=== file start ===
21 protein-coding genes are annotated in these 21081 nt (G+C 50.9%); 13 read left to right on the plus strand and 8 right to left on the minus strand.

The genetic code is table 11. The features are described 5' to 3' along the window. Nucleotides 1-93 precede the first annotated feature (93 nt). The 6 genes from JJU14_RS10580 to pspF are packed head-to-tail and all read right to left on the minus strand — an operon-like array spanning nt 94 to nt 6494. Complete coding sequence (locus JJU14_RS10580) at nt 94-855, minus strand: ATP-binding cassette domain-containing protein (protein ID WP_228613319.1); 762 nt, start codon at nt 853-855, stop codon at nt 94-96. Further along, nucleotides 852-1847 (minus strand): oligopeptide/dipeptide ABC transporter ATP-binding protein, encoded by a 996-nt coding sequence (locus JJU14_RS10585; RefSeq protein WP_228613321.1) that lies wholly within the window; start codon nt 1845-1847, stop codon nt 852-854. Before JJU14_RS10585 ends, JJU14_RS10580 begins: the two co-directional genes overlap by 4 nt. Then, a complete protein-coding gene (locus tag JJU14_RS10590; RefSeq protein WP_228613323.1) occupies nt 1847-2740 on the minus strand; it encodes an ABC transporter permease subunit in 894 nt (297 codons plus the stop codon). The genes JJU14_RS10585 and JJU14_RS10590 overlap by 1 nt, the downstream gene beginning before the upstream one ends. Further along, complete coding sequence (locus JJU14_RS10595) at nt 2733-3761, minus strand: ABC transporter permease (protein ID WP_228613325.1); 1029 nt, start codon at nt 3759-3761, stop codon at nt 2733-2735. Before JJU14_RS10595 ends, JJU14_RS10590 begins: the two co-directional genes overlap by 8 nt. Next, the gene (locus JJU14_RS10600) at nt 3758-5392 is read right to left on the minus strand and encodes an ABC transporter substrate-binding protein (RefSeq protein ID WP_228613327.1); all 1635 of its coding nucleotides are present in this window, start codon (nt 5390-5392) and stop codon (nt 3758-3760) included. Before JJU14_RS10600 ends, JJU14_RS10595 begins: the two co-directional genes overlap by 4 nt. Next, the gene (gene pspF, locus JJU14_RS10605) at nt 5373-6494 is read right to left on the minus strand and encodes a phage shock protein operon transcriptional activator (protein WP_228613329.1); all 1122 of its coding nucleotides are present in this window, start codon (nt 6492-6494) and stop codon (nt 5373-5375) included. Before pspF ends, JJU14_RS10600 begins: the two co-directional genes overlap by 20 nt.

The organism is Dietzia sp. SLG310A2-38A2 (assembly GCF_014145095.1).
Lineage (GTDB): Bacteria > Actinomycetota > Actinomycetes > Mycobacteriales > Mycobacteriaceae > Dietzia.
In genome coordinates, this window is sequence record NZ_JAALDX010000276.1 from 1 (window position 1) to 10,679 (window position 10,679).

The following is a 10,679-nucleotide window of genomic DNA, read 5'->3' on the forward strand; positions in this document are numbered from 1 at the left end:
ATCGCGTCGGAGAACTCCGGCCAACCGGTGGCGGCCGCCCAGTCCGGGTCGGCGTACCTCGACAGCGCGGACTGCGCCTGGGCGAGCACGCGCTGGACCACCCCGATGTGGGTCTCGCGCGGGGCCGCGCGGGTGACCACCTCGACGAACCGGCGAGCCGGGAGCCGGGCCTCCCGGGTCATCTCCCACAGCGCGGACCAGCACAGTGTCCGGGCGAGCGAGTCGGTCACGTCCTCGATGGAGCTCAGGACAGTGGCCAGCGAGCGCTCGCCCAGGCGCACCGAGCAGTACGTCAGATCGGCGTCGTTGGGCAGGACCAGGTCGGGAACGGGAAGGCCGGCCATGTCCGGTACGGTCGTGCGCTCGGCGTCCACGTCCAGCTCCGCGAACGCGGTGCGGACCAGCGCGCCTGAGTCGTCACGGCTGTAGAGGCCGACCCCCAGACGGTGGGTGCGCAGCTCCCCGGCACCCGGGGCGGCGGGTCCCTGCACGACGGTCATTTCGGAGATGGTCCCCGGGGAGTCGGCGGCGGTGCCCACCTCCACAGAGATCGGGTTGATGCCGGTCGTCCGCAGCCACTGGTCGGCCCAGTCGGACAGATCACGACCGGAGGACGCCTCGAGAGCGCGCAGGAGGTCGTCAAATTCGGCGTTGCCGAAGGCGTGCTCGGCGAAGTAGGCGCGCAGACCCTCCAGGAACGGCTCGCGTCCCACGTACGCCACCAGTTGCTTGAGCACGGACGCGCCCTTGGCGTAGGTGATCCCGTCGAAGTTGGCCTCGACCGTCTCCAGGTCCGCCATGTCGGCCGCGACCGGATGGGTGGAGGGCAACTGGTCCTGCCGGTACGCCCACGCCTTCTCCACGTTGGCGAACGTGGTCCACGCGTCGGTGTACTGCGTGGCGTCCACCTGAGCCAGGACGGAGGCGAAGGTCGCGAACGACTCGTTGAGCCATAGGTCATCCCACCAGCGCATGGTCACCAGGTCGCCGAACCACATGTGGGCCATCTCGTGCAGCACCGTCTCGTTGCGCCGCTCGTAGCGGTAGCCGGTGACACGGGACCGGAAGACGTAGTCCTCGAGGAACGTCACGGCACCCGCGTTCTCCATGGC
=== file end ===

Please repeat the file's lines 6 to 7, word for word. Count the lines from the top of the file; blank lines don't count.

The following is a 10,679-nucleotide window of genomic DNA, read 5'->3' on the forward strand; positions in this document are numbered from 1 at the left end:
ATCGCGTCGGAGAACTCCGGCCAACCGGTGGCGGCCGCCCAGTCCGGGTCGGCGTACCTCGACAGCGCGGACTGCGCCTGGGCGAGCACGCGCTGGACCACCCCGATGTGGGTCTCGCGCGGGGCCGCGCGGGTGACCACCTCGACGAACCGGCGAGCCGGGAGCCGGGCCTCCCGGGTCATCTCCCACAGCGCGGACCAGCACAGTGTCCGGGCGAGCGAGTCGGTCACGTCCTCGATGGAGCTCAGGACAGTGGCCAGCGAGCGCTCGCCCAGGCGCACCGAGCAGTACGTCAGATCGGCGTCGTTGGGCAGGACCAGGTCGGGAACGGGAAGGCCGGCCATGTCCGGTACGGTCGTGCGCTCGGCGTCCACGTCCAGCTCCGCGAACGCGGTGCGGACCAGCGCGCCTGAGTCGTCACGGCTGTAGAGGCCGACCCCCAGACGGTGGGTGCGCAGCTCCCCGGCACCCGGGGCGGCGGGTCCCTGCACGACGGTCATTTCGGAGATGGTCCCCGGGGAGTCGGCGGCGGTGCCCACCTCCACAGAGATCGGGTTGATGCCGGTCGTCCGCAGCCACTGGTCGGCCCAGTCGGACAGATCACGACCGGAGGACGCCTCGAGAGCGCGCAGGAGGTCGTCAAATTCGGCGTTGCCGAAGGCGTGCTCGGCGAAGTAGGCGCGCAGACCCTCCAGGAACGGCTCGCGTCCCACGTACGCCACCAGTTGCTTGAGCACGGACGCGCCCTTGGCGTAGGTGATCCCGTCGAAGTTGGCCTCGACCGTCTCCAGGTCCGCCATGTCGGCCGCGACCGGATGGGTGGAGGGCAACTGGTCCTGCCGGTACGCCCACGCCTTCTCCACGTTGGCGAACGTGGTCCACGCGTCGGTGTACTGCGTGGCGTCCACCTGAGCCAGGACGGAGGCGAAGGTCGCGAACGACTCGTTGAGCCATAGGTCATCCCACCAGCGCATGGTCACCAGGTCGCCGAACCACATGTGGGCCATCTCGTGCAGCACCGTCTCGTTGCGCCGCTCGTAGCGGTAGCCGGTGACACGGGACCGGAAGACGTAGTCCTCGAGGAACGTCACGGCACCCGCGTTCTCCATGGC